Sunday 20 July 2014
The news headlines:
· ARRL marks its hundred years
· Get Set for the IOTA Contest
· AMSAT Colloquium next weekend
The American Radio Relay League, or ARRL, has been in existence for 100 years and this weekend has been celebrating its centennial with a convention in its home town of Hartford, Connecticut. Commencing on Thursday 17th there have been dozens of talks, visits to ARRL Headquarters, formal dinners and many more activities. The RSGB extends its fraternal congratulations ARRL on reaching this milestone.
The RSGB IOTA Contest takes place next weekend, 26 and 27 July. It is based on the RSGB Islands on the Air award programme, which recently celebrated its 50th anniversary. It is one of the most popular events in the calendar, attracting thousands of participants from all over the world. Amateurs will be travelling to islands around the globe and putting them on the air, making contacts with other islands and with those who are chasing islands. More details are in the Contest News section later in this broadcast.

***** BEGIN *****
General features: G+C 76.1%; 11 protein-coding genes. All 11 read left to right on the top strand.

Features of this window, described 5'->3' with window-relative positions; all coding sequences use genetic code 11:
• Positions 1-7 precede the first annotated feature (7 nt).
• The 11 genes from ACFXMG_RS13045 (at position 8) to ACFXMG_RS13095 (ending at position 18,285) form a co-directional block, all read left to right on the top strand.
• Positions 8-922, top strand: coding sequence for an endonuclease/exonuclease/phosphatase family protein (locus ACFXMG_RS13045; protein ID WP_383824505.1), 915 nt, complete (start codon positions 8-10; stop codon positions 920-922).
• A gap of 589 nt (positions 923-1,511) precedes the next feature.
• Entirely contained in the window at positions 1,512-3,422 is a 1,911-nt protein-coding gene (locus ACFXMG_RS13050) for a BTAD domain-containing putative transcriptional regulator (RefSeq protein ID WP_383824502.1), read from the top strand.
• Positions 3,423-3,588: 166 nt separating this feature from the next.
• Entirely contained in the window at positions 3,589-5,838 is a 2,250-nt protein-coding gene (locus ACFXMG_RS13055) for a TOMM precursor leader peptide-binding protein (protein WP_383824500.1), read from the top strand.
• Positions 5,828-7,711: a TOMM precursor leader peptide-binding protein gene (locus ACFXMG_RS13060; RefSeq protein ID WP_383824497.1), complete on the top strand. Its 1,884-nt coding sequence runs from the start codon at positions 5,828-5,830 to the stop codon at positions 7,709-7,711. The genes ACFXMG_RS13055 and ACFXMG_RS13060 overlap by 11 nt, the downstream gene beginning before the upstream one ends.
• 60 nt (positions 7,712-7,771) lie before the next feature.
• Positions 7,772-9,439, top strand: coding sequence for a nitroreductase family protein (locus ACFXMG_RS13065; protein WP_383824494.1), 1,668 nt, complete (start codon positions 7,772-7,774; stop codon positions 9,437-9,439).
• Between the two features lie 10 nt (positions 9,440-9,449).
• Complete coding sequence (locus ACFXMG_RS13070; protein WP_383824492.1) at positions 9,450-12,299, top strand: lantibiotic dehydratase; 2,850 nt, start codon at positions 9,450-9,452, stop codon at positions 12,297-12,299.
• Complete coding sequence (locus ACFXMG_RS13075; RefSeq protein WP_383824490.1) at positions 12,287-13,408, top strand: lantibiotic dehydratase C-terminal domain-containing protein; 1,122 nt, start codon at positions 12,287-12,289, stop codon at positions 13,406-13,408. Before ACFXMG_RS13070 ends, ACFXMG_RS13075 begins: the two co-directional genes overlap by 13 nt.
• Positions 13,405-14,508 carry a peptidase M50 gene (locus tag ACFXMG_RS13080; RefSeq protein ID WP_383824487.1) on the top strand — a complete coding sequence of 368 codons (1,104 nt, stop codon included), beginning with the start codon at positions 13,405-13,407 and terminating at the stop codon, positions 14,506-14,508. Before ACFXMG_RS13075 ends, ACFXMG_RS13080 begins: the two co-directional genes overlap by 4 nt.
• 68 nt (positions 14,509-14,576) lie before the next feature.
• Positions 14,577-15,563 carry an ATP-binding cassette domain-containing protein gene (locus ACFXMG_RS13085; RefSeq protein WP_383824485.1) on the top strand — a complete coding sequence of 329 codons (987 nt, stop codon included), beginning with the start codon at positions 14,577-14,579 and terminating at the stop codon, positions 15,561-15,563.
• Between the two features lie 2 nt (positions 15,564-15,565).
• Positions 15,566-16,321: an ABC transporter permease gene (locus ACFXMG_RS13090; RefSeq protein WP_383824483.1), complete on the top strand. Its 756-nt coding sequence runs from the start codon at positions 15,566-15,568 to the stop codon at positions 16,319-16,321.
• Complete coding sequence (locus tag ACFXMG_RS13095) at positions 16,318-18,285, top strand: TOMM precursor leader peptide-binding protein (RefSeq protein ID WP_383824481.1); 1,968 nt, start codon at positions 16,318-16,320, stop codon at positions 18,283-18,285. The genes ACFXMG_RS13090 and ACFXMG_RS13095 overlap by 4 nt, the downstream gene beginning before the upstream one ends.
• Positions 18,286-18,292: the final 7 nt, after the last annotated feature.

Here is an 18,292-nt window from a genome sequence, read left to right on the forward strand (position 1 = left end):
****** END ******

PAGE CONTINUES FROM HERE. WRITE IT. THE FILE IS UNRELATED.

Next weekend sees the satellite convention of the year – the AMSAT-UK International Space Colloquium. Held at the Holiday inn in Guildford, the event is suitable for anyone from interested beginner to expert. It is a great opportunity to hear about the latest developments and to chat with satellite designers and builders. There will be many prestige speakers over the course of the event, including QST magazine editor and ARRL Publications Manager Steve Ford, WB8IMY. He will giving a presentation on Saturday the 26th that includes a description of operations at the impressive ARRL Headquarters station in Newington, Connecticut. On Friday 25 July, the day before the Colloquium, there will be a Bring Your Own Boards CubeSat Workshop. This takes place in the Surrey Space Centre, University of Surrey, Guildford. The day will include ad-hoc tours to the Surrey Space Centre cleanroom, ground station, and new CubeSat experimentation facilities. Details of both events can be found at http://amsat-uk.org/
After the great success of the International Museums Weekends there is another event to put on your calendar and support: Air Ambulance Week, from 27th September to 5th October. It is in support of Air Ambulances around the world and the sterling work they do. For more information and to register your participation, visit www.radio-amateur-events.org/ and click on Air Ambulance Week. Registration is free.